Richard Branson recently announced the sale of 31 per cent of Virgin Atlantic to KLM/AF for £220M, effectively giving up control of his beloved airline.
It's a big move for him personally, but also an indicator of the way that the airline business is heading at the moment. Consolidation and alliances resulting in bigger airlines with very few smaller independently run airlines able to compete with their giant rivals.
Is that a good thing for the customer or travel trade? That remains to be seen.
It will be interesting to see if Virgin Atlantic is 'swallowed up' by Delta and KLM/AF who already have their own alliance of sorts. By that I mean all the innovative and quirky things that made Virgin Atlantic one of the best loved independent airlines in Britain.
Virgin Atlantic will no doubt benefit from the 'feed' that this massive network can provide, but will their partners benefit and adopt some of the features and service aspects that set Virgin Atlantic apart from the competition?
On the other side of that equation, we have British Airways who recently announced their intentions to create a '2 tier' airline - budget at the back of the aircraft to compete with the likes of low cost carriers Ryanair and Norwegian, whilst investing £400m in the front cabin to keep their premium customers happy.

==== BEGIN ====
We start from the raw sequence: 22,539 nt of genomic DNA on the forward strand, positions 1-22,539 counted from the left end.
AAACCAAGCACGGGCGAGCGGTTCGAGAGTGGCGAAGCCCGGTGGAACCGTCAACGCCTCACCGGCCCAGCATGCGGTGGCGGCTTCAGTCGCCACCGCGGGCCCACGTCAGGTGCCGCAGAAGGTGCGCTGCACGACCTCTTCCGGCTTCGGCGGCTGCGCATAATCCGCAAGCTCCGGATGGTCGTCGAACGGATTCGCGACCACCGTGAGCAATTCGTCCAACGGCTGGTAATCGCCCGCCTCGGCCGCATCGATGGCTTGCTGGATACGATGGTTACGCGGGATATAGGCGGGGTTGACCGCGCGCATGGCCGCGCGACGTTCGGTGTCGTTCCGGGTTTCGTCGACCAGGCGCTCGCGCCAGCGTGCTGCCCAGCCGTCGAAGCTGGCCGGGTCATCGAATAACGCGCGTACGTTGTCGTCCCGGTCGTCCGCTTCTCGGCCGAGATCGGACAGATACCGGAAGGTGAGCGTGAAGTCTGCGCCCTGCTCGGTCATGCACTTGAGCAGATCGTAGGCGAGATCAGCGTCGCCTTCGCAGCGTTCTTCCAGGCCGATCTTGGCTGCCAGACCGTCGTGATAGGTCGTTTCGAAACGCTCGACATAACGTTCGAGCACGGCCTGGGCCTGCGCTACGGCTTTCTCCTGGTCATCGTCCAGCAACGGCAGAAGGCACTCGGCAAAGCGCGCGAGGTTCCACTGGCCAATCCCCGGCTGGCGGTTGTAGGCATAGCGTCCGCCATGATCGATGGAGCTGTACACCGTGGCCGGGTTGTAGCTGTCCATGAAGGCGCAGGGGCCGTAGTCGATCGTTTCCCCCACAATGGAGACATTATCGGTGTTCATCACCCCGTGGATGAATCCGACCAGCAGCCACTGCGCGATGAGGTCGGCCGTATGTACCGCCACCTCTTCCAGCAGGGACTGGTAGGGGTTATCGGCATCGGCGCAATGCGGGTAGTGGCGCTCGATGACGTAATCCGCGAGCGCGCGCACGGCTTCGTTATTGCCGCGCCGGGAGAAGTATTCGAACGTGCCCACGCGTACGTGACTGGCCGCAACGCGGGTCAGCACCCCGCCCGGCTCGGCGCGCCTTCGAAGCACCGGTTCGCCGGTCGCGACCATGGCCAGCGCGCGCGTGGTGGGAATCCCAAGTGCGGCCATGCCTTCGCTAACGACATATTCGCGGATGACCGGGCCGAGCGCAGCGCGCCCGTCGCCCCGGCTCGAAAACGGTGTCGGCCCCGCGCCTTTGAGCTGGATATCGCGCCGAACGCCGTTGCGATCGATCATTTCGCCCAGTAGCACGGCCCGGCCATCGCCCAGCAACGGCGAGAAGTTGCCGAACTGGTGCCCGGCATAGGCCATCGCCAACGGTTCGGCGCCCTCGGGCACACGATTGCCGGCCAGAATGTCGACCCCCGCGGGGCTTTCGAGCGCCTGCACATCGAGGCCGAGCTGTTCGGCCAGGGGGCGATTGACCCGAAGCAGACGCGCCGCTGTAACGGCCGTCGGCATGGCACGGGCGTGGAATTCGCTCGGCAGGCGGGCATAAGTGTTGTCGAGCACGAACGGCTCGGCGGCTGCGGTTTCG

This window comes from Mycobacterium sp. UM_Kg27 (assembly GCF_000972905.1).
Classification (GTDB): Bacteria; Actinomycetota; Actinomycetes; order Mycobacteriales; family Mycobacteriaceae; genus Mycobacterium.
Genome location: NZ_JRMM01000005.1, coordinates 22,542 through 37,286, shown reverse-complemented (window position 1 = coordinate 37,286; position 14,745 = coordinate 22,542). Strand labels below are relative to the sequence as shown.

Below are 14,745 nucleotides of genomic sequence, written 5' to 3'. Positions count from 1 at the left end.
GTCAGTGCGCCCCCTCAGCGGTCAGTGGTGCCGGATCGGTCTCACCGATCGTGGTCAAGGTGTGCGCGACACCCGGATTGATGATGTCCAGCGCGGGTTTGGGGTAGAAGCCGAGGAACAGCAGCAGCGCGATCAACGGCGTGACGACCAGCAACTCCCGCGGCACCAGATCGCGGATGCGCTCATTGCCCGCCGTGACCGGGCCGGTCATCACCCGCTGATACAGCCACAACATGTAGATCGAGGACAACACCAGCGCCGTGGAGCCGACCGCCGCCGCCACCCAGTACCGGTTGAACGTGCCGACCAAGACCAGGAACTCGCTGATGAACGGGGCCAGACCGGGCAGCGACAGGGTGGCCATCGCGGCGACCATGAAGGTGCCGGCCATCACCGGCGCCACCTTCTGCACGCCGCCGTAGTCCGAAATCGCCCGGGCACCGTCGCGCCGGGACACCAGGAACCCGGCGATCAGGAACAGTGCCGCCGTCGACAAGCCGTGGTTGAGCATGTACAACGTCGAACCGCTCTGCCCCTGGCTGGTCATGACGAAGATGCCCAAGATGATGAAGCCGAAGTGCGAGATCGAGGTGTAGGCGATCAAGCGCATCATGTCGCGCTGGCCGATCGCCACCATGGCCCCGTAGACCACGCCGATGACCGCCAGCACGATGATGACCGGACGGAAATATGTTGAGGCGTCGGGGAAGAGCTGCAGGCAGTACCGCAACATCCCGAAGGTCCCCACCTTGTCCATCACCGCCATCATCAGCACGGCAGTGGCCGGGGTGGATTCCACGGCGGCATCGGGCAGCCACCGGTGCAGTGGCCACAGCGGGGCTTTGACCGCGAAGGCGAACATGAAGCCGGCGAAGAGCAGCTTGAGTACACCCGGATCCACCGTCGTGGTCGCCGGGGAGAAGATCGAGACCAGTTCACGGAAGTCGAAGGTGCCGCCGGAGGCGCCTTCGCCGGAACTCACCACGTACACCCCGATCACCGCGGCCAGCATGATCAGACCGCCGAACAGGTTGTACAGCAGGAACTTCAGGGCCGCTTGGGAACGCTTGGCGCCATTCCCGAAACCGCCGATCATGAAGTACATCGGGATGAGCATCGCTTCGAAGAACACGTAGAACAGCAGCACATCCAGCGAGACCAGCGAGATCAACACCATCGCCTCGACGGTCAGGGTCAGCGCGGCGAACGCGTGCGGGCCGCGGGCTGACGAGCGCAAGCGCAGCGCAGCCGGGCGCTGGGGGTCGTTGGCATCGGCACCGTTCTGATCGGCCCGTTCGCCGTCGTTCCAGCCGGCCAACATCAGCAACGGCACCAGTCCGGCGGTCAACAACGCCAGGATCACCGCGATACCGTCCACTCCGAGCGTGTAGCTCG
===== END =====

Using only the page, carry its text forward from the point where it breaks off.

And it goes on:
It's a bold move by CEO Alex Cruz and to be honest, it's hasn't exactly been warmly embraced by the legions of BA customers who regularly travel in economy for business or leisure, many of whom are now probably wondering if they really should consider flying on the low cost option. It's a difficult one, but there you are - you make your (flat) bed and you lie in it - the first year figures will no doubt determine the merits of that decision.
Closer to home, United Airlines recently announced that it was pulling out of the Glasgow to Newark route over the forthcoming winter period. Sadly, it's the first time since the service began 19 years ago that it has not operated on a year round basis.
Although it is a big blow to the Scottish airline sector, it is a fact of life and business that if something is not paying its way, then it is probably better to make a decision sooner rather than later on it's future. Of course we are sad to see it go, but remember it's not gone forever - they are bringing the service back to Glasgow early in the 2018 summer season.
We would like to thank United Airlines for their continued support and commitments in the Scottish market.